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Good morning/afternoon/evening people!

As a follow-up to our last Quarterly Feedback Survey (which, incidentally, has been more than a quarter away... oops), I hereby give you a link (now removed) (it has been posted in the chat room for over a week, but I remembered not everyone goes to chat) to a survey regarding the year that has passed. We want to know your opinions of what you thought went wrong and right on the year of 2014.

As with the previous survey, the process is completely anonymous and powered by Google Forms

Once again we'd like to get as many opinions as possible, so even if your opinion is negative or differs from everyone else's, we'd still like to know. So your honesty is also very important to us!

On the free text questions, please try to be as descriptive as possible, so that we can try to better assess the problems you may bring up.

Finally, the results will be posted as an answer to this question, as with the previous meta post (the first link above).

Thank you for your cooperation!


P.S.: As I mentioned above, the link has been available on the main chat room since January 17th and we've already gathered some answers, so we'll leave the form open for (about) a week (or so) before we remove the link from this post, and let you guys know the results in an answer then! Thanks once again.

  • I've posted the results below divided into two answers: one pertaining to how we did in 2014; and the other pertaining the other topics introduced for discussion, and up to debate on the next chat casts. – JNat Feb 7 '15 at 22:03
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Below, will be the results of the topics we presented as up to discussion in the next chat casts.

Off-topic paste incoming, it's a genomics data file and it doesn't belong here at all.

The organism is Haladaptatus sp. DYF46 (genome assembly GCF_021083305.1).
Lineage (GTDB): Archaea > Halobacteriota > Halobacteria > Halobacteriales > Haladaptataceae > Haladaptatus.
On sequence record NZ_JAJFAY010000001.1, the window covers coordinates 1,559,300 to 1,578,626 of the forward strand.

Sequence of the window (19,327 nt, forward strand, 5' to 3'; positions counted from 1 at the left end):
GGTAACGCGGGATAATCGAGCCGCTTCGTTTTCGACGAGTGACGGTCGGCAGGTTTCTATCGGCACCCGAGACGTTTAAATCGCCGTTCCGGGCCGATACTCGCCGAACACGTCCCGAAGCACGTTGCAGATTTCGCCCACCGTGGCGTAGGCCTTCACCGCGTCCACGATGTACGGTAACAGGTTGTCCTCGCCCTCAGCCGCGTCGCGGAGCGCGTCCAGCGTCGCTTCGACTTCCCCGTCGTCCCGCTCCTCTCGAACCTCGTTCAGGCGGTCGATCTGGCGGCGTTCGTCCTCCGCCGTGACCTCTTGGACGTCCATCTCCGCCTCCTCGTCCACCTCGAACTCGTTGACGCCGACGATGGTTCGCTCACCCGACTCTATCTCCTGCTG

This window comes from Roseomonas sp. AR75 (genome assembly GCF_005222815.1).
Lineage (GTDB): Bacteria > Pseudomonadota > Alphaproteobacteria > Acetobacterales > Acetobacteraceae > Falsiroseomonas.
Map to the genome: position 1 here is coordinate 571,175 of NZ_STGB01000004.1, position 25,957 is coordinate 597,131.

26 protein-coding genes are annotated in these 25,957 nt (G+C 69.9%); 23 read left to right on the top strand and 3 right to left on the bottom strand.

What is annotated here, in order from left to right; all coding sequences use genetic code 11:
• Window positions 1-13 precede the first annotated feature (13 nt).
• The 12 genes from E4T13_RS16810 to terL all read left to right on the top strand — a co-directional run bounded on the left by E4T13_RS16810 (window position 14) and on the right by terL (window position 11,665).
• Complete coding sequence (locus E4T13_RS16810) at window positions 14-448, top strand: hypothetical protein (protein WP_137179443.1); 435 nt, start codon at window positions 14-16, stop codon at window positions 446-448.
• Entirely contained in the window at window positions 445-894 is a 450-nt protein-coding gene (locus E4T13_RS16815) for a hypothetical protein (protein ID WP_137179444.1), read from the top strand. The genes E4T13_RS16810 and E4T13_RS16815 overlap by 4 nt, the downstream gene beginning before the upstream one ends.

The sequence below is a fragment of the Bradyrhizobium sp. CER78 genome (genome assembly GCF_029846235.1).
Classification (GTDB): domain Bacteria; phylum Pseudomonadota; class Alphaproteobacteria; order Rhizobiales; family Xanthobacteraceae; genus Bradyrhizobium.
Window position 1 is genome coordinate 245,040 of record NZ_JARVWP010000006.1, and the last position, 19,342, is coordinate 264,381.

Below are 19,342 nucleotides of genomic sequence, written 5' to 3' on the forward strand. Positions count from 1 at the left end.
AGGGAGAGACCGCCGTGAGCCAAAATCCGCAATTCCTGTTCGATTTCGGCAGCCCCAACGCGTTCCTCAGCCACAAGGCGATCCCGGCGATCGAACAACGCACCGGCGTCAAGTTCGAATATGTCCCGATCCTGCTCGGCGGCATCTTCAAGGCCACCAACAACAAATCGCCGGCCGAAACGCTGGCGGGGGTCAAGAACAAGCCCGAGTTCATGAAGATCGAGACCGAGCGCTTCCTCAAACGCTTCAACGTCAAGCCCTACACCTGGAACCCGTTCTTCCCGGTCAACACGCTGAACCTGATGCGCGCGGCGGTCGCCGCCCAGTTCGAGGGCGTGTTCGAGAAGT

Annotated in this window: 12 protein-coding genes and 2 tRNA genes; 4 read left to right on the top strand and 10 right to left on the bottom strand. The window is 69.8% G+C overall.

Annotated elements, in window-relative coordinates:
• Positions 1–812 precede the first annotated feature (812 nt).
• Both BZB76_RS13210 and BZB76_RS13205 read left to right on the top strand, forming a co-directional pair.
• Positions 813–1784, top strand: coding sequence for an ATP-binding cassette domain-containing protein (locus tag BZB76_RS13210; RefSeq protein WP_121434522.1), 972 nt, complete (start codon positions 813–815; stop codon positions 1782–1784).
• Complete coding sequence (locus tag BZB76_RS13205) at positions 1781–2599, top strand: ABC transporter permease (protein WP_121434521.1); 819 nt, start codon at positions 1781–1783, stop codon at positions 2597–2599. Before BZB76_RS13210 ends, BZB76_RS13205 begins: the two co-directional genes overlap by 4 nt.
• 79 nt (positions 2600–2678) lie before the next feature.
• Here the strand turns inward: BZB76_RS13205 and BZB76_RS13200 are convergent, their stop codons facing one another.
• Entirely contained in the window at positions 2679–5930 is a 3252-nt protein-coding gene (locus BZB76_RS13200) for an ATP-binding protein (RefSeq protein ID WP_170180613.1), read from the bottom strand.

On the topic of...

...getting more active users

Most of the users seem to agree that it is an important matter, but not a pressing one. The general opinion is that we should focus more on improving the content of the site (reduce drastically number of id-req questions), and that the community will grow naturally because of that. Some activities could also be of use, but generally waiting for "the internet to take effect" seemed to be the most suggested feedback (getting more visibility in certain sites may boost user base and visit count).
Other users suggested that we try to organise some activities in meta and chat, since participating in those requires a certain amount of reputation, which would be gathered by contributing to the site. Reaching out to existing anime communities and Japanese users was also mentioned.

...questions in Japanese

Despite some minor positive feedback on this matter, the general consensus was that they should not be allowed. The few positive aspects that were brought up were the fact that there's a big and knowledgeable untapped community out there, which as access to resources different from the English speaking community's; they could be particularly helpful regarding the and questions.